David Bukzin, Partner-In-Charge, New York City Office, Featured in Opalesque Article "Microcap Monitor: Microcap Activity on the Rise"
“We’re seeing more Microcap transactional business than we’ve seen in five years,” David Bukzin, Partner at Marcum tells Private Equity Strategies, in a conversation about Microcap companies. “We’re seeing that activity across all types of transactions, IPOs, SPACs.” Bukzin works with a number of Microcap companies and private equity firms as an accountant for Marcum.
“The markets have gotten to a level where the recovery is starting to trickle down to the smaller companies. Microcap companies are the last to see the upside and the first to feel any backslide.” In our last Microcap Monitor in June, we highlighted DelMar Pharmaceuticals, a company that is working on clinical trials for an orphan disease efractory glioblastoma multiforme (GBM), the most common type of aggressive brain cancer. At that time, life sciences companies as a group were popular with investors and they still are. According to Bukzin, life sciences and technology companies continue to dominate investor interest.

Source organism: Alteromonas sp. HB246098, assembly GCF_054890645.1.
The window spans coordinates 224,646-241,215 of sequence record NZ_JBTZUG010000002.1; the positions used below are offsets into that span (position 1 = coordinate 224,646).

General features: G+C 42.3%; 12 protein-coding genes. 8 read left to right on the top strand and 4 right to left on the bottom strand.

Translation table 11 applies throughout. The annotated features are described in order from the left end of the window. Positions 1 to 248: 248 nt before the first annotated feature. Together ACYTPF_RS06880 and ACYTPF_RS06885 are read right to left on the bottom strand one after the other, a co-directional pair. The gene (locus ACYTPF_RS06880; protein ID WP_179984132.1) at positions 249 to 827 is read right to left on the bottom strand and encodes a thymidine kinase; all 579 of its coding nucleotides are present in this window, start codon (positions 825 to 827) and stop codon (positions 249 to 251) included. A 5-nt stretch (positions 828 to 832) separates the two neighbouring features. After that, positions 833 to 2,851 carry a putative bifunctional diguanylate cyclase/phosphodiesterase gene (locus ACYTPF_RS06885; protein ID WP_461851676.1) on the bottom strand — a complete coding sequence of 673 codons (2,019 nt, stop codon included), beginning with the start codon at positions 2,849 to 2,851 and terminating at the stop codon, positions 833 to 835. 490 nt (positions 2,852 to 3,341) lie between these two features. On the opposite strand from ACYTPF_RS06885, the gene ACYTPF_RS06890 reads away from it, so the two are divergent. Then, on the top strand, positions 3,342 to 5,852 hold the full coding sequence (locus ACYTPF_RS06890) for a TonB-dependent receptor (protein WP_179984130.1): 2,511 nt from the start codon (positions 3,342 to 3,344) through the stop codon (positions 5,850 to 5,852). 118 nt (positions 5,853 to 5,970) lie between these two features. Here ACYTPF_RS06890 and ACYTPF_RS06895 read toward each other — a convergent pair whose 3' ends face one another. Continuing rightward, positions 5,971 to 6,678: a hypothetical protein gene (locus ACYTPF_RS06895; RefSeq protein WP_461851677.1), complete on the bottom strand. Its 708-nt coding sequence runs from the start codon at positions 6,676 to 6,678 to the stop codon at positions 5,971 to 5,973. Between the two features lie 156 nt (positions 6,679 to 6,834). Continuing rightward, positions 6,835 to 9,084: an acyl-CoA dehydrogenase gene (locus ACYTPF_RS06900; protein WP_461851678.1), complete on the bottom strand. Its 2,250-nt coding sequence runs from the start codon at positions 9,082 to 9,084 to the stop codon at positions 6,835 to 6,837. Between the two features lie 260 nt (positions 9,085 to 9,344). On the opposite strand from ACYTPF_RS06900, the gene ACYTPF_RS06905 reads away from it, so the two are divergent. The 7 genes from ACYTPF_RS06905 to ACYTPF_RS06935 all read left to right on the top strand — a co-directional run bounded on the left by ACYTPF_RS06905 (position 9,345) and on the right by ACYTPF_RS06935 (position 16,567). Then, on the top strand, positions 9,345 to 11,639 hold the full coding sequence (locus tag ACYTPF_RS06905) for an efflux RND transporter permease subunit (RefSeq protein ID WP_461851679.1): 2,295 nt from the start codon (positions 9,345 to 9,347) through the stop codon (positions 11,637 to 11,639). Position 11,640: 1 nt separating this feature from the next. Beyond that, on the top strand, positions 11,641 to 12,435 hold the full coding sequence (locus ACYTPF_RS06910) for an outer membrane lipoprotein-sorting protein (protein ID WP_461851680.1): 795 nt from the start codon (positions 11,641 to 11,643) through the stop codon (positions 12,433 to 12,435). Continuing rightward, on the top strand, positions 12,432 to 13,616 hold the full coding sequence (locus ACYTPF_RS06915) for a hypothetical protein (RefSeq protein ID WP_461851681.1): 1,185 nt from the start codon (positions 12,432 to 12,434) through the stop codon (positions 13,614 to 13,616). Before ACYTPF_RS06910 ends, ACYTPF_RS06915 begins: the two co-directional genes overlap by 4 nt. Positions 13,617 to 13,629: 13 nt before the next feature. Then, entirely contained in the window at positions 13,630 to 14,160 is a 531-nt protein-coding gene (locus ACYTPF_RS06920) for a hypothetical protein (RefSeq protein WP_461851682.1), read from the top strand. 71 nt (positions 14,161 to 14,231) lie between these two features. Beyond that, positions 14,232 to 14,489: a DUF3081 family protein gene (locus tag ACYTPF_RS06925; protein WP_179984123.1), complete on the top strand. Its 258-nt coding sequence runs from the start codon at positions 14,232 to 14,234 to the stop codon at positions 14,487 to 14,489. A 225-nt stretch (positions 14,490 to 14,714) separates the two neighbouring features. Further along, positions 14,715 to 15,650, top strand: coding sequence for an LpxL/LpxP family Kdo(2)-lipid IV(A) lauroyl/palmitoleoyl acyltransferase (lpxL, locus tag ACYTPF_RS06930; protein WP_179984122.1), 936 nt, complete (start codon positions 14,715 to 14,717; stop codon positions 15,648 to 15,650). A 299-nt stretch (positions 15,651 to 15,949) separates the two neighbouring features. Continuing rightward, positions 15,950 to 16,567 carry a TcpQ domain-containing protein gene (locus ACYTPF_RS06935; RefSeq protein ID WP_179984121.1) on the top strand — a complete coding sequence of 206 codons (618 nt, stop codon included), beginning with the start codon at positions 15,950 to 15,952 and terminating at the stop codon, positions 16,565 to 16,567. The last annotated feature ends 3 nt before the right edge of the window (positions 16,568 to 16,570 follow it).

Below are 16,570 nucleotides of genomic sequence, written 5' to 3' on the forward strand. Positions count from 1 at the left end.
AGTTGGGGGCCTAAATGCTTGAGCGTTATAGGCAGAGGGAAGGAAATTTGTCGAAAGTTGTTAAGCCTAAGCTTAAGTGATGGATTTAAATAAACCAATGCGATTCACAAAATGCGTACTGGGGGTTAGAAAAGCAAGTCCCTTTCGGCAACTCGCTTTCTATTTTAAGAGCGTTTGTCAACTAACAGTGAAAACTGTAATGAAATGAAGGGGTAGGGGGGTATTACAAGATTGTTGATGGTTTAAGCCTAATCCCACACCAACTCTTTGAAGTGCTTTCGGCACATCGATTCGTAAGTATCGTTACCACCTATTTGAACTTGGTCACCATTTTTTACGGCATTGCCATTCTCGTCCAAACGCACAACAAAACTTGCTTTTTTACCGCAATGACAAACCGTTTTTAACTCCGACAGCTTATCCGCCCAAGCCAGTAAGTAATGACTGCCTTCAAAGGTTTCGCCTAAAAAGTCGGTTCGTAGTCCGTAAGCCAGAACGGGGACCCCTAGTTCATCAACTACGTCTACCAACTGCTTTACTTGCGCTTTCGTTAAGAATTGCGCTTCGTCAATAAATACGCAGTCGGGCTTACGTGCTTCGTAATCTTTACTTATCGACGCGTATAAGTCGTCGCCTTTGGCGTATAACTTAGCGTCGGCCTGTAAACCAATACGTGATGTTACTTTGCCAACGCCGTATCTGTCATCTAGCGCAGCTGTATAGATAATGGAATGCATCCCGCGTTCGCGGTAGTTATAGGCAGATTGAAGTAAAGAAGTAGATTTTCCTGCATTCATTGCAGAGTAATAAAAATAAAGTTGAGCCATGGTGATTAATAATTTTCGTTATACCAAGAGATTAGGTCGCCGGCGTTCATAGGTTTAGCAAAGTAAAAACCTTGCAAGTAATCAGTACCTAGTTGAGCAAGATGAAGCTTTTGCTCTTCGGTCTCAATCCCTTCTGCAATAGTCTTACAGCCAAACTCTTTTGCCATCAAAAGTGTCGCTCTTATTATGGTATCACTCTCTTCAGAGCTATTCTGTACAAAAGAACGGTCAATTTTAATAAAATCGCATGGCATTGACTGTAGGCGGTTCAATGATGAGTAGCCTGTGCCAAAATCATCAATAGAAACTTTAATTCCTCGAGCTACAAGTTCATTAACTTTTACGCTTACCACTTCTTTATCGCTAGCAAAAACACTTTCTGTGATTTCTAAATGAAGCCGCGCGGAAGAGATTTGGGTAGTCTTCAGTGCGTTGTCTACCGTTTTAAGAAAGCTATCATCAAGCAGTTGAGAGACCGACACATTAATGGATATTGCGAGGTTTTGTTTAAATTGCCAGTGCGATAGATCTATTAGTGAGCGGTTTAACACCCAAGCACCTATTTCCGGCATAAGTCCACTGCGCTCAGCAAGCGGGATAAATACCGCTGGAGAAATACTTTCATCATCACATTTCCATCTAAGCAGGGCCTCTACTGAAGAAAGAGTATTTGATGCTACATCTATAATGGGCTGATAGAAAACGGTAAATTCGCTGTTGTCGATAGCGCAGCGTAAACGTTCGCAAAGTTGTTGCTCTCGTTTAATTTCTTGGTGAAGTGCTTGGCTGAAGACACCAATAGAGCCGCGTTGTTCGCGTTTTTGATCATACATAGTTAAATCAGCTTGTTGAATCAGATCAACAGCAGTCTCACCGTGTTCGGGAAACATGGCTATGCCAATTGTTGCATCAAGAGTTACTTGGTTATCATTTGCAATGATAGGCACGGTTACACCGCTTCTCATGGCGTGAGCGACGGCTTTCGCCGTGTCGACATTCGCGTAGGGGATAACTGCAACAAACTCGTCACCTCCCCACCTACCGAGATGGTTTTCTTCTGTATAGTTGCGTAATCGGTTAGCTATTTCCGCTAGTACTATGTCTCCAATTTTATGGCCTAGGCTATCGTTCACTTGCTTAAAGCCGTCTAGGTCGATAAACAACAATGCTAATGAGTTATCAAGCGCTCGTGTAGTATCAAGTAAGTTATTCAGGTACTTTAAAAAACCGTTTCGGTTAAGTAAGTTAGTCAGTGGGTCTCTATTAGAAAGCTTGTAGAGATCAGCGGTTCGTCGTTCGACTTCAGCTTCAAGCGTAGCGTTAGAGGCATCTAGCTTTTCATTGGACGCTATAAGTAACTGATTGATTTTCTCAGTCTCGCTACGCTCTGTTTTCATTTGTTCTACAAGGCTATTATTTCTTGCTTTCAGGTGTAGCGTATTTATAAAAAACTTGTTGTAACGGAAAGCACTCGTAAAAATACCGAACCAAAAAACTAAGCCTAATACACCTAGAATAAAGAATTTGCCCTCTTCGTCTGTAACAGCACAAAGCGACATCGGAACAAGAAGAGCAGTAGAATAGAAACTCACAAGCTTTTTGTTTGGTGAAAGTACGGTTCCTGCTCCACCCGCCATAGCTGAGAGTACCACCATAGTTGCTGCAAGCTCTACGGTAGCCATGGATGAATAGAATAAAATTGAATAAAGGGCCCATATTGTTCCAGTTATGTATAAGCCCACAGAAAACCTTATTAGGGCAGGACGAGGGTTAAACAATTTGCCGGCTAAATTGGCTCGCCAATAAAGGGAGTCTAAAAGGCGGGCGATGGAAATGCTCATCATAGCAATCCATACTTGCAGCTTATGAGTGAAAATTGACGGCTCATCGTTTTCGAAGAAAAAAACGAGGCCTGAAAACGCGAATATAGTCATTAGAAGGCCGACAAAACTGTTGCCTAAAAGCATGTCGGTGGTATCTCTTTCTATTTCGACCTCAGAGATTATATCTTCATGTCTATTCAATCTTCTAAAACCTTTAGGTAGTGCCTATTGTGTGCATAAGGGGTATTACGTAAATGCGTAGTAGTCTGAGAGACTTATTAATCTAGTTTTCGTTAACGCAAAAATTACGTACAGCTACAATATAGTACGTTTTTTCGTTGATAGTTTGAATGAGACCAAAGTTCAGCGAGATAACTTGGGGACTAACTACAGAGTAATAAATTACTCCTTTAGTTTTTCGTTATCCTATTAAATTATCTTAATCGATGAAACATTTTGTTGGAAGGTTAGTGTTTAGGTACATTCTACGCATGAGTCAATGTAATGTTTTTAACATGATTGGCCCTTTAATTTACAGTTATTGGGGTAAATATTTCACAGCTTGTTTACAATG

“The Microcap IPO market is coming back,” he says. “These IPOs are companies with under $500 million in market value, and are in these sectors. We’re even hearing rumblings that people are exploring China again. They are looking at what companies want to go public now that a lot of them have gone dark.”
He notes that recent changes in regulation like those to Sarbanes-Oxley have improved the options for Microcap companies. The JOBS Act is also playing a limited role in terms of marketing. “Some of the companies going public now are taking advantage of the JOBS Act, but it really has had little to no effect when it comes to gaining access to capital. What has helped are the changes to Sarbanes-Oxley. Regulations overall, are a balancing act. I think SARBOX was actually helpful in many ways. But the way they’re writing some of these crowdfunding rules, they can open you up to fraud.”